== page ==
Commentary

New Ancestry Campaign Explores Hidden Drama In Family History

Ancestry.com is unveiling new work in Canada that repositions family history as a sort of personalized entertainment experience.

That makes a lot of sense. Especially for the wonky world of genealogy.

Still, the PBS show "Finding Your Roots," with renowned Harvard professor Henry Louis Gates, has done a lot to add dramatic storytelling flare to genealogy over the past eight or so years.

And to its credit, Ancestry has become a major sponsor of the program.

The Gates program is much more than a genealogy show. It takes a “life and times” approach the best biographers embrace to tell the stories of their subjects.

The new work in Canada is from Anomaly, which won the account late last year. The integrated campaign is kicking off with a series of three films designed to make viewers feel like they’re watching a historical drama.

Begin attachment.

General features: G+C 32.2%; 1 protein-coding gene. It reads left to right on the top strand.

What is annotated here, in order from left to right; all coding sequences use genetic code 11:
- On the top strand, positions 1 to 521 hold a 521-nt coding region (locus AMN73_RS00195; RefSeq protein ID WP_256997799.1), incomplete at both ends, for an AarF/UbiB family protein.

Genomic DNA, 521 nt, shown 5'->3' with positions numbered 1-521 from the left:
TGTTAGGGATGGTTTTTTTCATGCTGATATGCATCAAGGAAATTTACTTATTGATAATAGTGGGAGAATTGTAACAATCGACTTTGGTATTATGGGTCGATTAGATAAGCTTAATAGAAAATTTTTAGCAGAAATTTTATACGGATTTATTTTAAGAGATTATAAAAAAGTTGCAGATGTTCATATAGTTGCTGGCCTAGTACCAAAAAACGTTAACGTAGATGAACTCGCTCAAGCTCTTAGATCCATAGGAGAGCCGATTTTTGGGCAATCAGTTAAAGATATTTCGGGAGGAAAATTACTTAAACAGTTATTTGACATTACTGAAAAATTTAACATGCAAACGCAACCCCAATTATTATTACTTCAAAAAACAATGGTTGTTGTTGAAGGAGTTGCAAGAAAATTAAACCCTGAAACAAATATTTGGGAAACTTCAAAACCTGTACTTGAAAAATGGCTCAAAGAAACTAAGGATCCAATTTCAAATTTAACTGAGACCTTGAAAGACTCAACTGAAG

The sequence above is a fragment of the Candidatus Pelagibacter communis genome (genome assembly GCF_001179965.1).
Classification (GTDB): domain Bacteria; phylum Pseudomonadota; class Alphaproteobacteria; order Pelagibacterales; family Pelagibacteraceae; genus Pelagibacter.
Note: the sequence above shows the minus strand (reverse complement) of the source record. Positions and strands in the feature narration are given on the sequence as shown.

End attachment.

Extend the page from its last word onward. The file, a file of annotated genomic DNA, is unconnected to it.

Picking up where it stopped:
The stories include a family grappling with the decision to leave Ireland for Canada during the Irish potato famine in the mid-19th century. There’s also the story of an interracial couple fleeing the U.S. to get married in Canada during the 1860s. Pretty compelling stuff. 

“The stories of our ancestors can be just as entertaining and engrossing as anything a Hollywood writers’ room can cook up,” says Bill DeGroot, Canadian country manager, Ancestry.  “By exploring our family history, we can play a role in uncovering that drama.”

Bill, you’re preaching to the converted. I’m a "Roots" fan. The stuff Gates and his team come up with is almost magical at times.

According to the agency, additional campaign elements will roll out in subsequent weeks, using visual techniques to show the gaps in family history. It invites fans of the brand to use tools and AncestryDNA kits.

For me, the DNA kit was a bit underwhelming. It basically told me my people were of Northern European stock. I knew that.

But it was nice to confirm it. And the DNA testing can be somewhat shocking for some, as the Gates program has shown on a number of occasions.

The big question, for most consumers who are at all interested in tracking their family roots, is how much and for how long you want to commit to Ancestry (or competitors like 23andMe) financially for additional tools and access to records that enable a deep dive into family history.

Next story loading loading..